Christine Stuart photo
Hartford Mayor Pedro Segarra and Shawn Wooden on the steps of City Hall (Christine Stuart photo)

The owner of a minor league baseball team and Hartford Mayor Pedro Segarra announced plans Wednesday to build a $60-million stadium in the capital city and move the Rock Cats 13-miles from New Britain to Hartford.

“We explored our opportunities and the ability to bring baseball to the capital city was a tremendous opportunity that we couldn’t pass on,” Josh Solomon, managing partner of the Rock Cats, said on the steps of Hartford City Hall Wednesday afternoon.

The Rock Cats, an affiliate of the Minnesota Twins, and Hartford officials have been discussing the move for about 17 months. They said the plan is to have the stadium built before opening day in 2016.

Hartford Mayor Pedro Segarra said that moving the Rock Cats to Hartford will put the team in an easily accessible location between two major highways and will benefit the local economy.

“This is an economic development opportunity for our city which we simply could not pass up,” Segarra said.

The new 220,000 square foot stadium would seat about 10,000 spectators.

Segarra said there is sufficient parking in the area so they don’t believe it’s necessary to build additional parking.

“We’re excited what the new ballpark will have to offer to the fans of central Connecticut and we cannot wait for the first pitch in 2016,” Solomon said. “Like the mayor, we’re proud to be bringing baseball back to the city of Hartford.”

Minor league baseball was last played in Hartford in 1952.

Segarra and Hartford Council President Shawn Wooden signaled they had the support of the council to move forward with construction of the stadium. Segarra said they are exploring tax increment financing, which would use future gains in taxes to subsidize construction of the project. However, it was still unclear exactly how the city planned to pay for it.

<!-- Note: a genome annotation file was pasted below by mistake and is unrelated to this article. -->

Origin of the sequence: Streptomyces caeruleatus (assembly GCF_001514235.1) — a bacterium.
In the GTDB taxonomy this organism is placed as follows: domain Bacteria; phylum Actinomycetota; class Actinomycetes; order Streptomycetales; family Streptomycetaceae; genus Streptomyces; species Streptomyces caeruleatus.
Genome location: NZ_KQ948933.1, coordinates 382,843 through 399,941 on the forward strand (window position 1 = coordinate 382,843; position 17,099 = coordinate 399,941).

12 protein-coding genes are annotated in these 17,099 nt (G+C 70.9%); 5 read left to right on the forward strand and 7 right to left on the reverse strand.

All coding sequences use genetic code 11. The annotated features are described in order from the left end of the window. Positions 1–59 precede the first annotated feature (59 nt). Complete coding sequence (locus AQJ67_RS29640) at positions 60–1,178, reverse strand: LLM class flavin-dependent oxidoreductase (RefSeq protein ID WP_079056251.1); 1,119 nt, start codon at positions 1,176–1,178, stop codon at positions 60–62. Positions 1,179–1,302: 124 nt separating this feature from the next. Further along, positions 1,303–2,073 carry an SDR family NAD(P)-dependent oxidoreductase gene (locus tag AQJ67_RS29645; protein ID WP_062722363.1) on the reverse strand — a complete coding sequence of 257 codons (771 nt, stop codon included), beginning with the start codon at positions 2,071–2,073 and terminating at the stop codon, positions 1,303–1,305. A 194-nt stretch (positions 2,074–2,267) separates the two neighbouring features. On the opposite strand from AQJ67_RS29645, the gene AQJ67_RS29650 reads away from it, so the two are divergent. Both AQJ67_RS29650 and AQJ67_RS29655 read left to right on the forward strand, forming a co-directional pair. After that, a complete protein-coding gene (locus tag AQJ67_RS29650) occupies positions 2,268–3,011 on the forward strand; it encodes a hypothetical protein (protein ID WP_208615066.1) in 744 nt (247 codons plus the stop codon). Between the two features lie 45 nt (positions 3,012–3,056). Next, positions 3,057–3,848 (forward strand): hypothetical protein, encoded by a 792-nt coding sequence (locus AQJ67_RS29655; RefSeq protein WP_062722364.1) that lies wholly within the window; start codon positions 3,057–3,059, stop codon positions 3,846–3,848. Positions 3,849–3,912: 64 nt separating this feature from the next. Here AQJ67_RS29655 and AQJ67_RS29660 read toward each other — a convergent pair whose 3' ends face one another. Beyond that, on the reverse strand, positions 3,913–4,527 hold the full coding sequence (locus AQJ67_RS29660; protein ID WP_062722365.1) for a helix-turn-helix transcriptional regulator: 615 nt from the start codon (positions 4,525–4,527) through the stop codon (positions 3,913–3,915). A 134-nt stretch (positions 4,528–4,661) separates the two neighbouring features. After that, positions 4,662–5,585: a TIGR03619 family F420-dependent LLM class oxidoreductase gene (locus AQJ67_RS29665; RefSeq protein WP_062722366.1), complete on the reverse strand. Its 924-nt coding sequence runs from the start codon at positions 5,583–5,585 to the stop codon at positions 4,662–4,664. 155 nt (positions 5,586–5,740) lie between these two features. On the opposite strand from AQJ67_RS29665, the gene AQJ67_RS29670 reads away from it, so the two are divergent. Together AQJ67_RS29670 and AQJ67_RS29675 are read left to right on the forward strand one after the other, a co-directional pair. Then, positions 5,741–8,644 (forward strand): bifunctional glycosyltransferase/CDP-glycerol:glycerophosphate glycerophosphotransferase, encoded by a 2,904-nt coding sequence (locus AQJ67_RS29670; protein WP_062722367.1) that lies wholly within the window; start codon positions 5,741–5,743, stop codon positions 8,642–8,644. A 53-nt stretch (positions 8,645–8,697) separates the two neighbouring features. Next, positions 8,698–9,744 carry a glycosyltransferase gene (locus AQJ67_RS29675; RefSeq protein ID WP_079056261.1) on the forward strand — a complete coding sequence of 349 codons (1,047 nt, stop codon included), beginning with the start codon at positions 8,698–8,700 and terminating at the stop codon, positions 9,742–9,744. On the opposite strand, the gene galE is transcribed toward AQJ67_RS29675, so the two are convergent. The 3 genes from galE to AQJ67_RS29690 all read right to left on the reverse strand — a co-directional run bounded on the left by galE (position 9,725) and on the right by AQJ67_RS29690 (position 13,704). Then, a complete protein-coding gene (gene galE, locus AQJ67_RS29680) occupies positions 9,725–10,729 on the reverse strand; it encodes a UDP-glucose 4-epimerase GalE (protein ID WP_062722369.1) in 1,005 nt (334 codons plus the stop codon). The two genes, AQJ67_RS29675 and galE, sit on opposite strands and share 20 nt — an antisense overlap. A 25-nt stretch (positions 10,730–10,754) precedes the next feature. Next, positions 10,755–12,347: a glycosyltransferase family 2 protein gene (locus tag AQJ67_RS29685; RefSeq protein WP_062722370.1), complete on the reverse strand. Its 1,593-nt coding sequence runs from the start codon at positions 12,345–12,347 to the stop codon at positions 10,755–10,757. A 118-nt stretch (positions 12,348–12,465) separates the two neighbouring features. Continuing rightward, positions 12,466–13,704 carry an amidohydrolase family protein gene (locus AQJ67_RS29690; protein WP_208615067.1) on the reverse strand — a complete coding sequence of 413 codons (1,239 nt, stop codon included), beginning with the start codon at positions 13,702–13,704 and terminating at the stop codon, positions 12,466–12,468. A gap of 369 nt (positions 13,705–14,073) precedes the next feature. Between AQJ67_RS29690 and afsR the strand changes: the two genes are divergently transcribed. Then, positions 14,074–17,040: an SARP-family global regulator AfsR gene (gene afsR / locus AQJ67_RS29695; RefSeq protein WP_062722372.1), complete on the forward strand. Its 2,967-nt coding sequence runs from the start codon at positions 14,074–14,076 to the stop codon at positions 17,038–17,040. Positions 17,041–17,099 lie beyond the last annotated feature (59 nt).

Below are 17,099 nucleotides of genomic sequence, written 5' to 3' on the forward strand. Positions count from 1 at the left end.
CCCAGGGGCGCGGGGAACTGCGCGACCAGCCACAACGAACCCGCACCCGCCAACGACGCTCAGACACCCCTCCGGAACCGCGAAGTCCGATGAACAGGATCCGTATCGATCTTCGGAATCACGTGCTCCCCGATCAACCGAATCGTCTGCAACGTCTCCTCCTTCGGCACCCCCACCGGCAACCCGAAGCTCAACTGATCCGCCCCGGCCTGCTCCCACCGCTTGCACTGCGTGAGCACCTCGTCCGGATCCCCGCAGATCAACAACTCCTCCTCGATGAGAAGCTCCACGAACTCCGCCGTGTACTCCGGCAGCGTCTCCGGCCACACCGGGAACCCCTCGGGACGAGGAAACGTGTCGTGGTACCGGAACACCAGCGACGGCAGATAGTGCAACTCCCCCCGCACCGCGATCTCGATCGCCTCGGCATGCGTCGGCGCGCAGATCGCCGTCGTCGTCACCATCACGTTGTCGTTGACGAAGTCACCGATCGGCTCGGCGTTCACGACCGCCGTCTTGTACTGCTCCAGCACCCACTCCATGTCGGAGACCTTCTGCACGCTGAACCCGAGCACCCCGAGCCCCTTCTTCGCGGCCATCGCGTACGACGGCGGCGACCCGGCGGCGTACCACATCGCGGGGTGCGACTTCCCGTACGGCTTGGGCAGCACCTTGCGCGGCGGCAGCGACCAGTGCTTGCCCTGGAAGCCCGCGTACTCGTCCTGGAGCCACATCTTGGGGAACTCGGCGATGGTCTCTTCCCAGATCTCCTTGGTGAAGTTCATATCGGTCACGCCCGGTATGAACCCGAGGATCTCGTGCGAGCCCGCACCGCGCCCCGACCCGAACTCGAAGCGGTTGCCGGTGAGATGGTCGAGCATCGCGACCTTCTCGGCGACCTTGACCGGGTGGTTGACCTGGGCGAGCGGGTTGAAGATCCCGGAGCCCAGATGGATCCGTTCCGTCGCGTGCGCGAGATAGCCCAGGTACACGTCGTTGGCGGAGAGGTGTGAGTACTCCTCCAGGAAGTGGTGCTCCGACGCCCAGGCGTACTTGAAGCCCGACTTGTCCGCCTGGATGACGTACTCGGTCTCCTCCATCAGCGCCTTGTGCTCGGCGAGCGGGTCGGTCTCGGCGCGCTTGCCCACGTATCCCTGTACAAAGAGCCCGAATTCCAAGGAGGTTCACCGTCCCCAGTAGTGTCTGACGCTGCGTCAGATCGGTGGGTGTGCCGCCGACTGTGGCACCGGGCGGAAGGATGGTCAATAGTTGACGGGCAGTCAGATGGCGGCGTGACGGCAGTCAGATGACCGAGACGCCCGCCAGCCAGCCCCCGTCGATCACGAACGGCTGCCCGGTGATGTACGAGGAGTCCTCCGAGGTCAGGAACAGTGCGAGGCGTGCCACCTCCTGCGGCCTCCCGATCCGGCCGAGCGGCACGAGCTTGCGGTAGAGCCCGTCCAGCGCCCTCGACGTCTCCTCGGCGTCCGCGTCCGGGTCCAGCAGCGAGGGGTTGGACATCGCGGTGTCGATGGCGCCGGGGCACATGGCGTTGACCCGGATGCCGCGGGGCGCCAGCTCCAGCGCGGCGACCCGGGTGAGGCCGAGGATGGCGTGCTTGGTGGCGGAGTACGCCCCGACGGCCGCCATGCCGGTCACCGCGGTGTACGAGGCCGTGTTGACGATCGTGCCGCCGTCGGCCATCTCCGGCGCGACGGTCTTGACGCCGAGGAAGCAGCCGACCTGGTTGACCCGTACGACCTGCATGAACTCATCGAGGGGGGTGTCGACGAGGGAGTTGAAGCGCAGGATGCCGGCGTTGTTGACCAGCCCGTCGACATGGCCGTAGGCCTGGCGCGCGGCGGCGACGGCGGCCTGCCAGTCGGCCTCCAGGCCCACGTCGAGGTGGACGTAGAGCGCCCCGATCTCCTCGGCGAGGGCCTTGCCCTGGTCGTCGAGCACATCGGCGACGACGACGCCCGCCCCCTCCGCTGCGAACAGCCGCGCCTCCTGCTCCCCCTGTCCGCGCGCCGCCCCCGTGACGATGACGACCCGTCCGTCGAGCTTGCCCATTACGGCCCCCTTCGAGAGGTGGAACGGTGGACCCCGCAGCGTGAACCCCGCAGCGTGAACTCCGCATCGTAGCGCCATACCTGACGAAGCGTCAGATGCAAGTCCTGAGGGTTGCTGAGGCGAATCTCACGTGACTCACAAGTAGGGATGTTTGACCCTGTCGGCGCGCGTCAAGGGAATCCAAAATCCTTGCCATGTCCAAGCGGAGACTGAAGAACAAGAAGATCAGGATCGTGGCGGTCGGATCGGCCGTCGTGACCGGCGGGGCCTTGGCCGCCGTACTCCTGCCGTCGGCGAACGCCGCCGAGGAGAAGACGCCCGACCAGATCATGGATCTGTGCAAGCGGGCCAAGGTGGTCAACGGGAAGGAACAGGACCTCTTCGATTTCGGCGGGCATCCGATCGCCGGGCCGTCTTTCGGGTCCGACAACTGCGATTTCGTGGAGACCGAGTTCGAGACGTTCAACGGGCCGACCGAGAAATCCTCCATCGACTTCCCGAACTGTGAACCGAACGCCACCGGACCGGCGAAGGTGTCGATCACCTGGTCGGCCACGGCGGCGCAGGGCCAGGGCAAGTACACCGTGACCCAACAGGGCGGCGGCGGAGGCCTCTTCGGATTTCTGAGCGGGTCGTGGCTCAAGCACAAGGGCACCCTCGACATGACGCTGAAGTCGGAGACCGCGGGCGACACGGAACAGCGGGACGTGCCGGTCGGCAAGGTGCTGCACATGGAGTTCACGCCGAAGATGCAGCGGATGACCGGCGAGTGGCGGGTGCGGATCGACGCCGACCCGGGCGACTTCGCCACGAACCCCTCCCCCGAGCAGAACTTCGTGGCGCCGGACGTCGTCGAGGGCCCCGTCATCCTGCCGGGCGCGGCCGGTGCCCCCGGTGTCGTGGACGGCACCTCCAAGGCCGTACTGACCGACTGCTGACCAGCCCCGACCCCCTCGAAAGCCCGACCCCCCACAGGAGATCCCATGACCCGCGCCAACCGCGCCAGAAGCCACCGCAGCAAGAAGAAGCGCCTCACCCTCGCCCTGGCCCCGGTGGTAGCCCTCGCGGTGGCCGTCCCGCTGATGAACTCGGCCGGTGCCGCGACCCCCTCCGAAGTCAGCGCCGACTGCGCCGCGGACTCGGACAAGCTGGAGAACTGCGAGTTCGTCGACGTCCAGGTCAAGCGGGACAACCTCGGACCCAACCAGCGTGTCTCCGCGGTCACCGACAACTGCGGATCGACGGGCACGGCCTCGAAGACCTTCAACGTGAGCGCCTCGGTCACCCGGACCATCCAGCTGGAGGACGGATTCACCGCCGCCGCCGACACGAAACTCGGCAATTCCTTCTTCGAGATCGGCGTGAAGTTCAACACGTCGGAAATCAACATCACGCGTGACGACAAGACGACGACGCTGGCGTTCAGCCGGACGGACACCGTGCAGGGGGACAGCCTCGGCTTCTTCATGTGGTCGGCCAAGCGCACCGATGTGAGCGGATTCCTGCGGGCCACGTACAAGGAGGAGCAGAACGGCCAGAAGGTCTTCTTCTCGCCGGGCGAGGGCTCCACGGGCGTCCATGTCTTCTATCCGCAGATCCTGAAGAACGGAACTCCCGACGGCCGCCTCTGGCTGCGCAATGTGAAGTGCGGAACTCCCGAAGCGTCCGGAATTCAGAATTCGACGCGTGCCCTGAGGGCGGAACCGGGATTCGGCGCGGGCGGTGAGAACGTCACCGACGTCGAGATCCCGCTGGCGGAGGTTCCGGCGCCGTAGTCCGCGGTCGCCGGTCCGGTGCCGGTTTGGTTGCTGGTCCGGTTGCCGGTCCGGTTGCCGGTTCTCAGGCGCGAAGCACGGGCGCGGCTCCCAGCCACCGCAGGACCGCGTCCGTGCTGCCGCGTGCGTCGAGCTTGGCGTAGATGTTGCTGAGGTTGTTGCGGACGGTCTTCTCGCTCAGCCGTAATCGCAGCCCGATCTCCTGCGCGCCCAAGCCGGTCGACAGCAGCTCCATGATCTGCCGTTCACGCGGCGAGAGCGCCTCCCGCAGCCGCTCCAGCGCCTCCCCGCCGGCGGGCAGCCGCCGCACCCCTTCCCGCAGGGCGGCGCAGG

Segarra said he’s hoping that this facility will be used year-round and will help connect the north end neighborhood to downtown. He said the city has already identified two developers capable of undertaking the project.

Officials estimated that the new stadium would create 600 new full-time positions and 900 construction jobs.

Christine Stuart photo
New Britain Mayor Erin Stewart (Christine Stuart photo)

New Britain Mayor Erin Stewart maintained Wednesday that until she hears directly from the Rock Cats management, she’s not convinced they will be leaving New Britain.

“I have yet to receive confirmation that they’re leaving New Britain,” Stewart said after an unrelated event. “I’ll patiently wait for my face-to-face meeting with them, but until then I would like to think that they would give me the decency of a meeting to inform me of their decision.”

Stewart said if they are planning to move to Hartford she’s baffled from a business standpoint. She said they pay $109,000 a year in rent and a share of the utilities in New Britain. From what she’s heard of the Hartford plans she believes New Britain is a better deal.

“I can’t imagine this is a financially prudent option for the team,” Stewart said.

Solomon didn’t have anything bad to say about New Britain. The team has been located there for 20 years.

“We’ve had a great relationship with the city of New Britain,” he said. “We have been there for 20 years, we’ve satisfied all obligations of our lease, and the lease is coming up [at] the end of 2015.”

The team’s lease in New Britain is up in March 2015. Stewart said if they decide to leave she would hunt for another minor league baseball team to call New Britain home.

Segarra said if Hartford hadn’t offered to build the stadium, the Rock Cats would have left the state.

The new Hartford stadium will be located at 1214 Main Street and will require realignment of Trumbull Street.

“This is an area that has not been developed for a long time, an area that has substantial growth opportunities,” Segarra said.

Gov. Dannel P. Malloy, who attended an unrelated press conference with Stewart on Wednesday, said he’s staying out of the dispute between the two cities.

“We were not involved at all,” Malloy said. “Listen, I’m a big believer in supporting communities with appropriate development.”

Malloy said he hasn’t seen the proposal and didn’t watch the Hartford press conference, so it’s too early to know whether legislative action would be needed to approve plans for financing the new stadium. No state money is currently involved.

“This is not a position I would want to put myself in to begin with. Two great communities, New Britain where I’ve made some pretty substantial investments to try and be helpful to the community and I believe we actually are being helpful to the community. As well as Hartford, where we’ve made some substantial investments particularly in the downtown.”

Christine Stuart contributed to this report.